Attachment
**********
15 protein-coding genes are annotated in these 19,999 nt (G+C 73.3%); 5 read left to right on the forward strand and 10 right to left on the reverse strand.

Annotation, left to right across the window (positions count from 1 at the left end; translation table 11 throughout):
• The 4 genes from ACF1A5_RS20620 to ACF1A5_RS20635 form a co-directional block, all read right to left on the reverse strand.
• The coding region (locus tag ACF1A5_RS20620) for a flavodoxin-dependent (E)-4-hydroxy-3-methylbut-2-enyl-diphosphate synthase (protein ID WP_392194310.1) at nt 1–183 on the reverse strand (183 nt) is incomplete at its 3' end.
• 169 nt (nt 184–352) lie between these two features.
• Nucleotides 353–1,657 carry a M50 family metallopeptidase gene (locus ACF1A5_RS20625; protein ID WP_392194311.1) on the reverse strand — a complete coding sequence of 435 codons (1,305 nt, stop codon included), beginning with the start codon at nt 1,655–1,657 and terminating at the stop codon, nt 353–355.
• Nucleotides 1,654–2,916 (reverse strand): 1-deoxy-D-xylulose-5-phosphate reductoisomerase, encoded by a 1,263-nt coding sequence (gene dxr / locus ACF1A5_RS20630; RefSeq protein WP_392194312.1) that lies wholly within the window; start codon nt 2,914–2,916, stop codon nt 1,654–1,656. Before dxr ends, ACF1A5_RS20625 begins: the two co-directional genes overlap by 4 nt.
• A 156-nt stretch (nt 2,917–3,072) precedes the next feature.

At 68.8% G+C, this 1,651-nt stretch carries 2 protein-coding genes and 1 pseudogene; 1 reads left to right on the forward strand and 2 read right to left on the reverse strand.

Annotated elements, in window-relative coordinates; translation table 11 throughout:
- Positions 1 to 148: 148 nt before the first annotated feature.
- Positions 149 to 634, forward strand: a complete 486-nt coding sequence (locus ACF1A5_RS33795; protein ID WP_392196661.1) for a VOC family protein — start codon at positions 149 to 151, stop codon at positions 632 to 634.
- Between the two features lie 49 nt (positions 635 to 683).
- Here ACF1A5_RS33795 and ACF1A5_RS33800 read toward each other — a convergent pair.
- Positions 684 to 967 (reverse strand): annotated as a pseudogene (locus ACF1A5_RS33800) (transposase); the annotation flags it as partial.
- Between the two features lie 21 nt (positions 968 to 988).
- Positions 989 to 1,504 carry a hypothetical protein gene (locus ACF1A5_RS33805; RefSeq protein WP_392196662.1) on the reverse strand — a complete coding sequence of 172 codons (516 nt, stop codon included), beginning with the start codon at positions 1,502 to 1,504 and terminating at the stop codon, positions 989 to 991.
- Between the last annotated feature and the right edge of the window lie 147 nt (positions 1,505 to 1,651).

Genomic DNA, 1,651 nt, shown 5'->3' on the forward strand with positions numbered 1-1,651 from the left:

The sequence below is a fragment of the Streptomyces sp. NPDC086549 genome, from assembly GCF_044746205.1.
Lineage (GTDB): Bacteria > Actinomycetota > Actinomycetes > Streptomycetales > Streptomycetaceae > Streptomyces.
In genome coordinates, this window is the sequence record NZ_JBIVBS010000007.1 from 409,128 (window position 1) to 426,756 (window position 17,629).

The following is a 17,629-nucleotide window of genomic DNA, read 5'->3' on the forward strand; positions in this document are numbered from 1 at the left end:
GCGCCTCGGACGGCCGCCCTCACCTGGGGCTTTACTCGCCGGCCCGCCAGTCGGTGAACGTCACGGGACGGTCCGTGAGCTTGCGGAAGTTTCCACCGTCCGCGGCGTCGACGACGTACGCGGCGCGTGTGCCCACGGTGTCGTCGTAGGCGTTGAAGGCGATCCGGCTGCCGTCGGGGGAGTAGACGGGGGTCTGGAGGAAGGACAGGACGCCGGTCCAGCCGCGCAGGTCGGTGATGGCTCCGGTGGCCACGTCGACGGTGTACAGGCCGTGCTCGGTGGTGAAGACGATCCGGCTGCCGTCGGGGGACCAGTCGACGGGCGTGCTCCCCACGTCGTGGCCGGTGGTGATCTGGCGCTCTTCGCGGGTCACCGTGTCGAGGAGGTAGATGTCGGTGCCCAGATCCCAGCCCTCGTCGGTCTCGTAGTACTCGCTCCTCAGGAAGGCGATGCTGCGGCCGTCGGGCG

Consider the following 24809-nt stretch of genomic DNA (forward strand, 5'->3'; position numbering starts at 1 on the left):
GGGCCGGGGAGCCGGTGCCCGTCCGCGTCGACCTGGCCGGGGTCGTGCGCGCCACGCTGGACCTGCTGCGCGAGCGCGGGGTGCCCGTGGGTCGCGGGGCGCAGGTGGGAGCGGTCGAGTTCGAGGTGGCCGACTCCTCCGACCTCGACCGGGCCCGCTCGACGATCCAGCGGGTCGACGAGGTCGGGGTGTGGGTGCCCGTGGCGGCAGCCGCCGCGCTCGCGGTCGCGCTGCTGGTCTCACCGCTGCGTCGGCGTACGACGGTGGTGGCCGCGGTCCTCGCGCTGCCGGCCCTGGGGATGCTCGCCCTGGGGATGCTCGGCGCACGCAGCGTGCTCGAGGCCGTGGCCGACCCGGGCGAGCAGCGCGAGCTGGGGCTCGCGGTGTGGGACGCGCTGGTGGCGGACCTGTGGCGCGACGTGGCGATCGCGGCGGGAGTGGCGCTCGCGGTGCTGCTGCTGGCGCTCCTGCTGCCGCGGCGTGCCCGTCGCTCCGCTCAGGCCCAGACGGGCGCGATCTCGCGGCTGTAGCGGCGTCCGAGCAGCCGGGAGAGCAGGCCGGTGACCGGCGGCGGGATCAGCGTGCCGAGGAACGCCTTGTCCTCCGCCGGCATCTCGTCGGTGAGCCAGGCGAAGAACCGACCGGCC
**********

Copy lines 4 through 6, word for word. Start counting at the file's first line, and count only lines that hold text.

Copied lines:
• The coding region (locus tag ACF1A5_RS20620) for a flavodoxin-dependent (E)-4-hydroxy-3-methylbut-2-enyl-diphosphate synthase (protein ID WP_392194310.1) at nt 1–183 on the reverse strand (183 nt) is incomplete at its 3' end.
• 169 nt (nt 184–352) lie between these two features.
• Nucleotides 353–1,657 carry a M50 family metallopeptidase gene (locus ACF1A5_RS20625; protein ID WP_392194311.1) on the reverse strand — a complete coding sequence of 435 codons (1,305 nt, stop codon included), beginning with the start codon at nt 1,655–1,657 and terminating at the stop codon, nt 353–355.